In Rory MacDonald vs. Douglas Lima, Bellator May Finally Find the Mainstream Success It Has Been Chasing

It’s a funny thing that’s happened since Bellator stopped churning out low-level “Friday Night Fights” style cards alongside the occasional freak show-led tentpole event and started buying up the hottest free agents on the market: people actually started watching it, and dare I say, even buying into President Scott Coker’s claims that the promotion would soon be nipping at the heels of the UFC in the ratings battle.

Less than a year ago, we were watching 52-year-old Ken Shamrock get groin-shotted into a living death by 49-year-old Royce Gracie and the late Kimbo Slice defeat a street fighter with a robot’s name via heart attack. On the same night. All while being reassured that what we were watching was as legitimate as anything you’d see in any premier mixed martial arts organization (kind of?). Now, we’re seeing top contenders like Gegard Mousasi, Benson Henderson, and Lorenz Larkin leave the ivory towers of the UFC just to get a piece of the Bellator (or technically, Viacom) pie. It’s been a hell of a turnaround, at the very least.

In 2018, Bellator will look to continue narrowing the gap between itself and its chief competitor starting with its very first event of the year, Bellator 192, where former UFC star Rory MacDonald will challenge champion Douglas Lima for the promotion’s welterweight title. It’s already the most anticipated title fight of the year (albeit by default), but beyond that, it might just be the greatest title fight in Bellator history — and one that reasonably stands to make good on the Coker’s lofty promises.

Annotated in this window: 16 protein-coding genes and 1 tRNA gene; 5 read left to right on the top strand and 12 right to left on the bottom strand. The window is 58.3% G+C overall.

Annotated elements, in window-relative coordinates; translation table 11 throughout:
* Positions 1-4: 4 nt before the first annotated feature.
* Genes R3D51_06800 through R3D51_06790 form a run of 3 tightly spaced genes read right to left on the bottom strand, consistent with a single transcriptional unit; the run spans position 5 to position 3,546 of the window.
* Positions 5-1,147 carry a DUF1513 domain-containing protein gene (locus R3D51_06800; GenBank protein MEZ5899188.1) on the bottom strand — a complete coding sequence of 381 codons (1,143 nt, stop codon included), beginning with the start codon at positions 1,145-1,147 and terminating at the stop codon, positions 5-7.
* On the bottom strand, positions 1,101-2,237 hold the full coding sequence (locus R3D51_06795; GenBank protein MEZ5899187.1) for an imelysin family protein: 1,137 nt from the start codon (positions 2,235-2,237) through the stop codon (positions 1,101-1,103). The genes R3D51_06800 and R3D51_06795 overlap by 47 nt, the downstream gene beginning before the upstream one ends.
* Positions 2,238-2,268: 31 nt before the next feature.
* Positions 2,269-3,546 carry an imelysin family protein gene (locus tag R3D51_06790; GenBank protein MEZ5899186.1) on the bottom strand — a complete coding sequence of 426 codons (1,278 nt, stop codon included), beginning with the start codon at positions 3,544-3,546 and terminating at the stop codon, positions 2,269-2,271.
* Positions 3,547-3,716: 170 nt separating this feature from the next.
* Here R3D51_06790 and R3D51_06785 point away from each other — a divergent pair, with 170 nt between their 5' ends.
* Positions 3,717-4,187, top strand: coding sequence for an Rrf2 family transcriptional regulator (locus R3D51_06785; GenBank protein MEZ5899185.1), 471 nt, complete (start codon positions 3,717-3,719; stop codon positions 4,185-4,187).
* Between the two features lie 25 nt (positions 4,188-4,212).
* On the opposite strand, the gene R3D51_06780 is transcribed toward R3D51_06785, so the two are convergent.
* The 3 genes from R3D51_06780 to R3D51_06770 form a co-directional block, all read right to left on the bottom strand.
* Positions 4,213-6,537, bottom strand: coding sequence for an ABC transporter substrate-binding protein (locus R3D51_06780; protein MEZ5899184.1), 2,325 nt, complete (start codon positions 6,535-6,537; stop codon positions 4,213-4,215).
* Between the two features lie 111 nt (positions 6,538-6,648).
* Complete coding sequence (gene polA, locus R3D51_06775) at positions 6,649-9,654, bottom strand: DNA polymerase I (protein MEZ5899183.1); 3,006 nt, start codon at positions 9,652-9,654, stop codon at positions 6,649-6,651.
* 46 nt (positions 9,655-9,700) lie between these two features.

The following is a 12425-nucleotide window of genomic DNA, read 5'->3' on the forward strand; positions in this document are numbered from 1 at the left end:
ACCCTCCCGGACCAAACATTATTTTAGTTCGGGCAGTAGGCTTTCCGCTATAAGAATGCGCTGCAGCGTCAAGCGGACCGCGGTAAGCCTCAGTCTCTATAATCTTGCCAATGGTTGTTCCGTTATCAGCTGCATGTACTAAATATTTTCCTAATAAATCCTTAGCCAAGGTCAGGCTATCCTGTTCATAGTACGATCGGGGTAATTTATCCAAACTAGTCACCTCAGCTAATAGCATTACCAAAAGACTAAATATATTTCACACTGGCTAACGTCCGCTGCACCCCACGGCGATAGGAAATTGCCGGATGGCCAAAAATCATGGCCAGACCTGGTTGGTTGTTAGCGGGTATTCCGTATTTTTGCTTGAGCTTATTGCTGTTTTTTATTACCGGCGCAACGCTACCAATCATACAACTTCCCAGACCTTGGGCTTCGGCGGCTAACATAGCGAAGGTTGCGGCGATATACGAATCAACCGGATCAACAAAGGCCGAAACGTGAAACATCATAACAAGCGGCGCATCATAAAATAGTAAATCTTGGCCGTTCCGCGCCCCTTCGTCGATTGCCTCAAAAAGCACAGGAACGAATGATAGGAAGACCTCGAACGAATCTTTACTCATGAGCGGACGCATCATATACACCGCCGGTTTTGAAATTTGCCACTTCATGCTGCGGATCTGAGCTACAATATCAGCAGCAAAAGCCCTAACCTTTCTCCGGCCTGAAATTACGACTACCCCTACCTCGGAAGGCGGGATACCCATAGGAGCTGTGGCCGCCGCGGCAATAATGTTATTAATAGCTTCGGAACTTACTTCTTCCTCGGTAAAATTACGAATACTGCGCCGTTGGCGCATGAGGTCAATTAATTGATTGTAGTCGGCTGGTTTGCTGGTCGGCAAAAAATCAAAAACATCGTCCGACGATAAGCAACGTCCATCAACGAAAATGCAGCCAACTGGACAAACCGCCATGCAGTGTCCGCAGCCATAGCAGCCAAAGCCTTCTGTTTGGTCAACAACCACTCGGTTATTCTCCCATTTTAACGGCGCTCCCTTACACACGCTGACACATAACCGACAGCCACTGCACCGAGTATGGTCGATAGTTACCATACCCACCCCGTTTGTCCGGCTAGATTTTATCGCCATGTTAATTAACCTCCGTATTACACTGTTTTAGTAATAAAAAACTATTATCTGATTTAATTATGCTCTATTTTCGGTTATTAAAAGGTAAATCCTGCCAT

“They have the potential to overtake [the UFC],” said MacDonald in an exclusive interview with Uproxx MMA.

“But that’s going to take some very strong moves and some good luck as well. The UFC has a stronghold on everything… for the very general pop culture fan, they know MMA as UFC. To switch that dynamic over, it’s going to take some time, but I do believe that Bellator will be a very strong competitor [in the coming months], even more so than Strikeforce was at its peak.”

And for Bellator, the time could not be better to strike. Last weekend’s UFC 217 may have gone down as one of the greatest events in recent memory, but there’s no denying that it came amidst one of the most underwhelming years in UFC history from a promotional standpoint. MMA fans hoping that the promotion’s new leadership under WME-IMG would address its historical inability to create new stars were met by mediocre event after mediocre event, with even UFC 217 reportedly “not selling well” in the lead-up according to Joe Rogan. Meanwhile, Bellator’s own trip to Madison Square Garden for Bellator 180 was being heralded as “the best card of the year” (again, somewhat by default) right up until last weekend, a distinction that the promotion had rarely (if ever) found itself in the running for previously.

According to MacDonald, the reason for Bellator’s rise can be attributed to a simple lack of compelling cards from its competition.

“Honestly, I think [fans are losing interest in the UFC] everywhere. It’s not just Canada, it’s in Brazil, and even these cards they put out in the states are lacking. It could be incompetence [on the UFC’s part], or trying to have too much say in the way things are being presented. I think there’s a lot of stress on the shoulders of the new owners. The debt they have is steering the decisions they have to make.”

It’s a notion that “The Red King” has driven home before. Shortly after leaving the UFC’s good graces for Bellator last year, MacDonald blamed the UFC’s much-maligned — and in his words, “boring” — deal with Reebok among his grievances with the promotion, which Coker has also echoed in the not-so-distant past.